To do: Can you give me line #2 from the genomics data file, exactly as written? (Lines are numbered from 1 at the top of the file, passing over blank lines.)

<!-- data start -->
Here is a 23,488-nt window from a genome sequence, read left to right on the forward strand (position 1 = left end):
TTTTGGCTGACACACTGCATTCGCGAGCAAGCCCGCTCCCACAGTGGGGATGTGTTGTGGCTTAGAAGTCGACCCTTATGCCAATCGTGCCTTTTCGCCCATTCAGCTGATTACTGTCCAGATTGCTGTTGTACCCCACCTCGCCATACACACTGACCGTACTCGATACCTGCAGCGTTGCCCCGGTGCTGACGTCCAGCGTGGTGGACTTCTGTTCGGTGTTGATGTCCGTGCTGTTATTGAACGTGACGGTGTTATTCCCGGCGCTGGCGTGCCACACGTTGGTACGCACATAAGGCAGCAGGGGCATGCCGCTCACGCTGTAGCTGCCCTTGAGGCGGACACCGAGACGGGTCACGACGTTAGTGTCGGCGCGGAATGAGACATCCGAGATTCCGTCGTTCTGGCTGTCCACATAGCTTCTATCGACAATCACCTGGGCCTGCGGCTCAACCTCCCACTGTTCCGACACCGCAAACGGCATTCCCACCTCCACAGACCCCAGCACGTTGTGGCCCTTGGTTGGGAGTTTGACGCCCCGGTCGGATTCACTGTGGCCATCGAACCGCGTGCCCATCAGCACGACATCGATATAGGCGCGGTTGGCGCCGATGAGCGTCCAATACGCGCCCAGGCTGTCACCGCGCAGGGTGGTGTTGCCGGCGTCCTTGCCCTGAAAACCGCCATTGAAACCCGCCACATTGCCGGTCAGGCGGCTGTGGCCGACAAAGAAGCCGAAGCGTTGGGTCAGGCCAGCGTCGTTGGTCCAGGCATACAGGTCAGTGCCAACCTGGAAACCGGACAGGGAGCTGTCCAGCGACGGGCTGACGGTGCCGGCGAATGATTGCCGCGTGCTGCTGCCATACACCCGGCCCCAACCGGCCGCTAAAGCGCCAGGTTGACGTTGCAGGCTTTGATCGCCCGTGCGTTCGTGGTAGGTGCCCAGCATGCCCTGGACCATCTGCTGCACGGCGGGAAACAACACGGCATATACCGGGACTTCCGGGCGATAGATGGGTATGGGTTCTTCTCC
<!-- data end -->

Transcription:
TTTTGGCTGACACACTGCATTCGCGAGCAAGCCCGCTCCCACAGTGGGGATGTGTTGTGGCTTAGAAGTCGACCCTTATGCCAATCGTGCCTTTTCGCCCATTCAGCTGATTACTGTCCAGATTGCTGTTGTACCCCACCTCGCCATACACACTGACCGTACTCGATACCTGCAGCGTTGCCCCGGTGCTGACGTCCAGCGTGGTGGACTTCTGTTCGGTGTTGATGTCCGTGCTGTTATTGAACGTGACGGTGTTATTCCCGGCGCTGGCGTGCCACACGTTGGTACGCACATAAGGCAGCAGGGGCATGCCGCTCACGCTGTAGCTGCCCTTGAGGCGGACACCGAGACGGGTCACGACGTTAGTGTCGGCGCGGAATGAGACATCCGAGATTCCGTCGTTCTGGCTGTCCACATAGCTTCTATCGACAATCACCTGGGCCTGCGGCTCAACCTCCCACTGTTCCGACACCGCAAACGGCATTCCCACCTCCACAGACCCCAGCACGTTGTGGCCCTTGGTTGGGAGTTTGACGCCCCGGTCGGATTCACTGTGGCCATCGAACCGCGTGCCCATCAGCACGACATCGATATAGGCGCGGTTGGCGCCGATGAGCGTCCAATACGCGCCCAGGCTGTCACCGCGCAGGGTGGTGTTGCCGGCGTCCTTGCCCTGAAAACCGCCATTGAAACCCGCCACATTGCCGGTCAGGCGGCTGTGGCCGACAAAGAAGCCGAAGCGTTGGGTCAGGCCAGCGTCGTTGGTCCAGGCATACAGGTCAGTGCCAACCTGGAAACCGGACAGGGAGCTGTCCAGCGACGGGCTGACGGTGCCGGCGAATGATTGCCGCGTGCTGCTGCCATACACCCGGCCCCAACCGGCCGCTAAAGCGCCAGGTTGACGTTGCAGGCTTTGATCGCCCGTGCGTTCGTGGTAGGTGCCCAGCATGCCCTGGACCATCTGCTGCACGGCGGGAAACAACACGGCATATACCGGGACTTCCGGGCGATAGATGGGTATGGGTTCTTCTCC